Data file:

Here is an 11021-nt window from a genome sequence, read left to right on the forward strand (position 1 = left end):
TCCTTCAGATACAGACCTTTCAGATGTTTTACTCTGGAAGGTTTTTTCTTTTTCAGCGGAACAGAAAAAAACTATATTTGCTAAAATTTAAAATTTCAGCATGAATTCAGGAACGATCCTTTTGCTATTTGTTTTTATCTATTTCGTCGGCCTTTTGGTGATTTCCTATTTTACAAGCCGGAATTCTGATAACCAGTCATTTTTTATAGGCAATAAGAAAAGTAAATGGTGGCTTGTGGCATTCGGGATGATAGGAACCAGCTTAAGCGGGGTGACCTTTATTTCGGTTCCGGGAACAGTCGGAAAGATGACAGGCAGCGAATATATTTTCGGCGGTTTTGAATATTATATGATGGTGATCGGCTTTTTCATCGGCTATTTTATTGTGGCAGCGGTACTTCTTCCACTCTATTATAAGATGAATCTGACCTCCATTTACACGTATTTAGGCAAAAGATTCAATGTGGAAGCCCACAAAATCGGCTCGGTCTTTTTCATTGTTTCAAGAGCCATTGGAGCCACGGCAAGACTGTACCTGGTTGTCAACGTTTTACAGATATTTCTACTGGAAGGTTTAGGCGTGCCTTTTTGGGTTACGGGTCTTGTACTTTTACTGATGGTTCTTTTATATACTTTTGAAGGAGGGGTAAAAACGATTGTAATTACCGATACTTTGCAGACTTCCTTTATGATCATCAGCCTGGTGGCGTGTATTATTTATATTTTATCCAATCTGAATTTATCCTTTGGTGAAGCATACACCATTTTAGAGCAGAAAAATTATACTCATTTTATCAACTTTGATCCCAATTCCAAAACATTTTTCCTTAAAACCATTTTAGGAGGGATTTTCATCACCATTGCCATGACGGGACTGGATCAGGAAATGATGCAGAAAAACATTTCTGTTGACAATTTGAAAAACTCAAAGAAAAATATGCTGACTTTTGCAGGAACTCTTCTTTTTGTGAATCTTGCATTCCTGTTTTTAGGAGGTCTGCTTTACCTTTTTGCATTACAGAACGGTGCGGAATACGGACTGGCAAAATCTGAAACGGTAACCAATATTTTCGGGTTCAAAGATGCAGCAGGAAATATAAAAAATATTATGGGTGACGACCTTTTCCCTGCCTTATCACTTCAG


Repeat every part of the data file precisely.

Here is an 11021-nt window from a genome sequence, read left to right on the forward strand (position 1 = left end):
TCCTTCAGATACAGACCTTTCAGATGTTTTACTCTGGAAGGTTTTTTCTTTTTCAGCGGAACAGAAAAAAACTATATTTGCTAAAATTTAAAATTTCAGCATGAATTCAGGAACGATCCTTTTGCTATTTGTTTTTATCTATTTCGTCGGCCTTTTGGTGATTTCCTATTTTACAAGCCGGAATTCTGATAACCAGTCATTTTTTATAGGCAATAAGAAAAGTAAATGGTGGCTTGTGGCATTCGGGATGATAGGAACCAGCTTAAGCGGGGTGACCTTTATTTCGGTTCCGGGAACAGTCGGAAAGATGACAGGCAGCGAATATATTTTCGGCGGTTTTGAATATTATATGATGGTGATCGGCTTTTTCATCGGCTATTTTATTGTGGCAGCGGTACTTCTTCCACTCTATTATAAGATGAATCTGACCTCCATTTACACGTATTTAGGCAAAAGATTCAATGTGGAAGCCCACAAAATCGGCTCGGTCTTTTTCATTGTTTCAAGAGCCATTGGAGCCACGGCAAGACTGTACCTGGTTGTCAACGTTTTACAGATATTTCTACTGGAAGGTTTAGGCGTGCCTTTTTGGGTTACGGGTCTTGTACTTTTACTGATGGTTCTTTTATATACTTTTGAAGGAGGGGTAAAAACGATTGTAATTACCGATACTTTGCAGACTTCCTTTATGATCATCAGCCTGGTGGCGTGTATTATTTATATTTTATCCAATCTGAATTTATCCTTTGGTGAAGCATACACCATTTTAGAGCAGAAAAATTATACTCATTTTATCAACTTTGATCCCAATTCCAAAACATTTTTCCTTAAAACCATTTTAGGAGGGATTTTCATCACCATTGCCATGACGGGACTGGATCAGGAAATGATGCAGAAAAACATTTCTGTTGACAATTTGAAAAACTCAAAGAAAAATATGCTGACTTTTGCAGGAACTCTTCTTTTTGTGAATCTTGCATTCCTGTTTTTAGGAGGTCTGCTTTACCTTTTTGCATTACAGAACGGTGCGGAATACGGACTGGCAAAATCTGAAACGGTAACCAATATTTTCGGGTTCAAAGATGCAGCAGGAAATATAAAAAATATTATGGGTGACGACCTTTTCCCTGCCTTATCACTTCAG